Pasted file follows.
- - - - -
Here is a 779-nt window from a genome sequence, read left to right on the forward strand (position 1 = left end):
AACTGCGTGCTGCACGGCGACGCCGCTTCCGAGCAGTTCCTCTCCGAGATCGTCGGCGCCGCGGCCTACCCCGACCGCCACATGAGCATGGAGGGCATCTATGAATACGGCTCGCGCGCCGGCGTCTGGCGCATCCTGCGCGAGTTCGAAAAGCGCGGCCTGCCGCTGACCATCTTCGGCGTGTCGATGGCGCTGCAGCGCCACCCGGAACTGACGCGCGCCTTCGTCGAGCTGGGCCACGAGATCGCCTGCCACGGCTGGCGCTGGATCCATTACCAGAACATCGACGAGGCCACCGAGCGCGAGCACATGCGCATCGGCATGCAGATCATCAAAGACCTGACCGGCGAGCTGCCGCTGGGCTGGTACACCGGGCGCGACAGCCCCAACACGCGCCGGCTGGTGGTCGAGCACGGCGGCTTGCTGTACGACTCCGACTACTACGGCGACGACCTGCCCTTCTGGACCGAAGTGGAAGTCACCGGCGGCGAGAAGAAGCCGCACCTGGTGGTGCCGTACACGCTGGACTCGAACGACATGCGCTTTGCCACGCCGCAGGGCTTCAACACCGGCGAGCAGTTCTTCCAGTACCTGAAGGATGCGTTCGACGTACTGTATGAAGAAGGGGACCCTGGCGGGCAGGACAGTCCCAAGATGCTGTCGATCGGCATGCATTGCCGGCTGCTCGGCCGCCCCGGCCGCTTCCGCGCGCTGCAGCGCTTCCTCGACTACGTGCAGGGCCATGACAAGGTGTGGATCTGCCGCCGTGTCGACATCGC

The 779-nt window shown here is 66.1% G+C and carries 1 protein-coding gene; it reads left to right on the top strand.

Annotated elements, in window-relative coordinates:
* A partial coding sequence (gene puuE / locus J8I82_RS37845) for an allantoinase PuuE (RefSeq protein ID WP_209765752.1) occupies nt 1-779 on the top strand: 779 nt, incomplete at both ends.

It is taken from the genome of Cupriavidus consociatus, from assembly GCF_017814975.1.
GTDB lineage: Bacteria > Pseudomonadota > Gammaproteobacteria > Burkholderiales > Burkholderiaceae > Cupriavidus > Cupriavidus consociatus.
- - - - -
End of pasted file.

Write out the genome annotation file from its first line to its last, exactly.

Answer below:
Here is a 779-nt window from a genome sequence, read left to right on the forward strand (position 1 = left end):
AACTGCGTGCTGCACGGCGACGCCGCTTCCGAGCAGTTCCTCTCCGAGATCGTCGGCGCCGCGGCCTACCCCGACCGCCACATGAGCATGGAGGGCATCTATGAATACGGCTCGCGCGCCGGCGTCTGGCGCATCCTGCGCGAGTTCGAAAAGCGCGGCCTGCCGCTGACCATCTTCGGCGTGTCGATGGCGCTGCAGCGCCACCCGGAACTGACGCGCGCCTTCGTCGAGCTGGGCCACGAGATCGCCTGCCACGGCTGGCGCTGGATCCATTACCAGAACATCGACGAGGCCACCGAGCGCGAGCACATGCGCATCGGCATGCAGATCATCAAAGACCTGACCGGCGAGCTGCCGCTGGGCTGGTACACCGGGCGCGACAGCCCCAACACGCGCCGGCTGGTGGTCGAGCACGGCGGCTTGCTGTACGACTCCGACTACTACGGCGACGACCTGCCCTTCTGGACCGAAGTGGAAGTCACCGGCGGCGAGAAGAAGCCGCACCTGGTGGTGCCGTACACGCTGGACTCGAACGACATGCGCTTTGCCACGCCGCAGGGCTTCAACACCGGCGAGCAGTTCTTCCAGTACCTGAAGGATGCGTTCGACGTACTGTATGAAGAAGGGGACCCTGGCGGGCAGGACAGTCCCAAGATGCTGTCGATCGGCATGCATTGCCGGCTGCTCGGCCGCCCCGGCCGCTTCCGCGCGCTGCAGCGCTTCCTCGACTACGTGCAGGGCCATGACAAGGTGTGGATCTGCCGCCGTGTCGACATCGC

The 779-nt window shown here is 66.1% G+C and carries 1 protein-coding gene; it reads left to right on the top strand.

Annotated elements, in window-relative coordinates:
* A partial coding sequence (gene puuE / locus J8I82_RS37845) for an allantoinase PuuE (RefSeq protein ID WP_209765752.1) occupies nt 1-779 on the top strand: 779 nt, incomplete at both ends.

It is taken from the genome of Cupriavidus consociatus, from assembly GCF_017814975.1.
GTDB lineage: Bacteria > Pseudomonadota > Gammaproteobacteria > Burkholderiales > Burkholderiaceae > Cupriavidus > Cupriavidus consociatus.